So we’ve heard of Ka/pKa, the acid dissociation constant – but what is there for bases? There is such a thing as a base dissociation constant Kb but more commonly the reverse of Ka is used.
A base would normally be indicated by a high pKa – meaning there is very little dissociated H+. Kb is simply the opposite as shown below.
So if we were to look at Ammonia (NH3):
But…seeing as we aren’t using Kb/pKb we simply need to rearrange our base dissociation formula to fit into Ka/pKa:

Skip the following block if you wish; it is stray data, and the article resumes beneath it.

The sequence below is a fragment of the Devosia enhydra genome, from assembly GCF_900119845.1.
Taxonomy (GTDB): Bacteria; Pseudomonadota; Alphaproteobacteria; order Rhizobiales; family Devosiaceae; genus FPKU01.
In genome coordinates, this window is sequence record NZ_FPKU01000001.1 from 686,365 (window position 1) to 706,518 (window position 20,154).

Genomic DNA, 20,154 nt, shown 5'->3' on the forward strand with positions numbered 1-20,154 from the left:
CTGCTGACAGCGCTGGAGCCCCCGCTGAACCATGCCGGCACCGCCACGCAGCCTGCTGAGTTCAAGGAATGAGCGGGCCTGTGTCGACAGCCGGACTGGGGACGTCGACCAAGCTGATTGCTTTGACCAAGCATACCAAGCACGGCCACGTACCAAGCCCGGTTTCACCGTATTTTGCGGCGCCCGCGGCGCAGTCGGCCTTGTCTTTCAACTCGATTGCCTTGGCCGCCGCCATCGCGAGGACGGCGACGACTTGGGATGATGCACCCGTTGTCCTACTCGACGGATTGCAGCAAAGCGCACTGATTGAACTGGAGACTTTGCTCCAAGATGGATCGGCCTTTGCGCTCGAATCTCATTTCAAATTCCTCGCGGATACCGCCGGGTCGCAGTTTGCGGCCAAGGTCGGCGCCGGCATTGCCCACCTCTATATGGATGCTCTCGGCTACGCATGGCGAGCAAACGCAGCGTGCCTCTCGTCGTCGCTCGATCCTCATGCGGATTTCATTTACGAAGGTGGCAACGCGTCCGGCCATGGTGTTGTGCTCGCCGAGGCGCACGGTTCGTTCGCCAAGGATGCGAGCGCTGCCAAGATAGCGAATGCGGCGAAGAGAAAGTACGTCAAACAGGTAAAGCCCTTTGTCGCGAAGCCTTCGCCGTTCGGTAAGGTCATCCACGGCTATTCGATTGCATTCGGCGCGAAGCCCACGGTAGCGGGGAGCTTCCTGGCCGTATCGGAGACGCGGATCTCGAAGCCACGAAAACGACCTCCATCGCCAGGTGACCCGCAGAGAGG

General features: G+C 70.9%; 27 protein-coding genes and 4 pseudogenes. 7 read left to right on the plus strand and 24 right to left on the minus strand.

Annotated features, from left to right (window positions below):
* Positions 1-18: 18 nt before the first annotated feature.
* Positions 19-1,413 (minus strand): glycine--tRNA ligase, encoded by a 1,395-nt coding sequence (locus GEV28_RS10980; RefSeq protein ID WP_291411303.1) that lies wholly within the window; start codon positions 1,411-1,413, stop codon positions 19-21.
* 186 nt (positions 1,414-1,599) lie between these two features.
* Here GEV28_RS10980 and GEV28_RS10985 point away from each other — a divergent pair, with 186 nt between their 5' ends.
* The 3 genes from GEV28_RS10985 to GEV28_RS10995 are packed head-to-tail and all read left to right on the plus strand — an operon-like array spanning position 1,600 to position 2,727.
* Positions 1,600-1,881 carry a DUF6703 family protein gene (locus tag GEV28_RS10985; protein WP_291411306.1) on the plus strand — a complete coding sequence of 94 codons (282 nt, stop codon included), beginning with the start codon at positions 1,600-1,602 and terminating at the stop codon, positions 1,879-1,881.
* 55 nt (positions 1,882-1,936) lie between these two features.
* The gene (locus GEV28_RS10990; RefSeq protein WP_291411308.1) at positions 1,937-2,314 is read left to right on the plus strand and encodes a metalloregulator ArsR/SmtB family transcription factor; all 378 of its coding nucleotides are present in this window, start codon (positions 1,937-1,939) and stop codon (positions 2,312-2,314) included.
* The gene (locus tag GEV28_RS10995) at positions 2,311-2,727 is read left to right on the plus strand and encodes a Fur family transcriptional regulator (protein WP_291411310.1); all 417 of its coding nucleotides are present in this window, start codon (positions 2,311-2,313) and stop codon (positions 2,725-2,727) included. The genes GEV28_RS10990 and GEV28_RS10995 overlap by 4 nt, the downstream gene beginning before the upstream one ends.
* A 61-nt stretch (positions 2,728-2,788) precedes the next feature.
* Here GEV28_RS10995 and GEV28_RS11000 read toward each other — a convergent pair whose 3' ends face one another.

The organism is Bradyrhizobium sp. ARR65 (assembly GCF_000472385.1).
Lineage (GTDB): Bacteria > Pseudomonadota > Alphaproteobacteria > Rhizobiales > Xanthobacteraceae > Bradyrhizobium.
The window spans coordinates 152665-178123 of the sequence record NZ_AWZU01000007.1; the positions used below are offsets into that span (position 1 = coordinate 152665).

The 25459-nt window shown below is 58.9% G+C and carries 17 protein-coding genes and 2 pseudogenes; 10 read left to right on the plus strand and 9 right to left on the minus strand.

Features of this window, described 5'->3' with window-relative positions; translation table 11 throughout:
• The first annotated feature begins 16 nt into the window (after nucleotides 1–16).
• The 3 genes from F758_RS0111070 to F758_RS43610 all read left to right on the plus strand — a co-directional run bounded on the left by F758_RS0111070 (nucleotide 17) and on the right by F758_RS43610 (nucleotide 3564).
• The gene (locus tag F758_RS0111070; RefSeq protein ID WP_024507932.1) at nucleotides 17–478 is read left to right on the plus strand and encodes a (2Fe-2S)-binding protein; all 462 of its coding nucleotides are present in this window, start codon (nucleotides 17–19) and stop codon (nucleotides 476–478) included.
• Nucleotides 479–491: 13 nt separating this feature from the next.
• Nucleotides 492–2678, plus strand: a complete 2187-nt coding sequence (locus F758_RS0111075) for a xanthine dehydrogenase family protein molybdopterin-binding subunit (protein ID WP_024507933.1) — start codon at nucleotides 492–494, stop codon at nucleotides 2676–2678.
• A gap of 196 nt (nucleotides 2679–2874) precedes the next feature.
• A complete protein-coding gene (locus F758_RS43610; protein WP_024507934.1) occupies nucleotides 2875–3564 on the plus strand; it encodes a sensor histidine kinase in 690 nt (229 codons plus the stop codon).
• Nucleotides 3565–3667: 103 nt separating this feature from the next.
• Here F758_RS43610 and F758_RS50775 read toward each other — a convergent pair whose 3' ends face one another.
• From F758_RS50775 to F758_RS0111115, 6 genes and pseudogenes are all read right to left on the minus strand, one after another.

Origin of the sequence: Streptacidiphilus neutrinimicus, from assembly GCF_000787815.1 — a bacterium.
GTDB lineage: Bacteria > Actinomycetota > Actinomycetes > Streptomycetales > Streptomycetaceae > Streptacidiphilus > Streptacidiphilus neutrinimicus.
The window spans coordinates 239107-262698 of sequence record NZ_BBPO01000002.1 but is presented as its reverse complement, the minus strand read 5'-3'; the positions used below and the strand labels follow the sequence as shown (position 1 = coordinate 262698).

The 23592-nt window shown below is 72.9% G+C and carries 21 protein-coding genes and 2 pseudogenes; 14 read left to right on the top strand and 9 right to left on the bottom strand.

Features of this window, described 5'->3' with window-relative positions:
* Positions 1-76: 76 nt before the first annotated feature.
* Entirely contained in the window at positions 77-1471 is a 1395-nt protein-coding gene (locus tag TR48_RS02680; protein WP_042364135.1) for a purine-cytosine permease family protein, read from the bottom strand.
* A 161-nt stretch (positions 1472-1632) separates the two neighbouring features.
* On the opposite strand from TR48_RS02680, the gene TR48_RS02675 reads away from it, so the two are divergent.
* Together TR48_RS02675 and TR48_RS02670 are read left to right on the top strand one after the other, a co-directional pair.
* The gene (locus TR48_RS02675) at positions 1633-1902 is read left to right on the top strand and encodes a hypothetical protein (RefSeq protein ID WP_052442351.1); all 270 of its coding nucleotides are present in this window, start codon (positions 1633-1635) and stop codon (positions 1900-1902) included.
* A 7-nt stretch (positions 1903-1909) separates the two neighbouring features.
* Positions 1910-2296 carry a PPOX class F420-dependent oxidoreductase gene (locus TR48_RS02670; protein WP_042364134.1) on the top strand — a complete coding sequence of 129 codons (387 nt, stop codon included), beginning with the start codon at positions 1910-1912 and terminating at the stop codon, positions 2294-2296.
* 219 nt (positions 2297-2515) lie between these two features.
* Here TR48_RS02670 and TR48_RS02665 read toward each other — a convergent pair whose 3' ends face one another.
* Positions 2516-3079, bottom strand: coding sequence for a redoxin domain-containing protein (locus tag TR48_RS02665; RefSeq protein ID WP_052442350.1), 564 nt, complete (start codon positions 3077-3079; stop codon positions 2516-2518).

From this you may notice it’s the other way round for the Ka for acids, as there the top line holds the base NH3 while in acids the acid is found on the bottom line (eg HCl).
Acid Base Reactions – and Equilibrium
Acid base reactions have an equilibrium, and to calculate it we simply combine the Ka of the acids with the Ka of the bases.
Consider the reaction between HCl and NaOH, producing NaCl and H2O. Their Ka equations would be as follows:…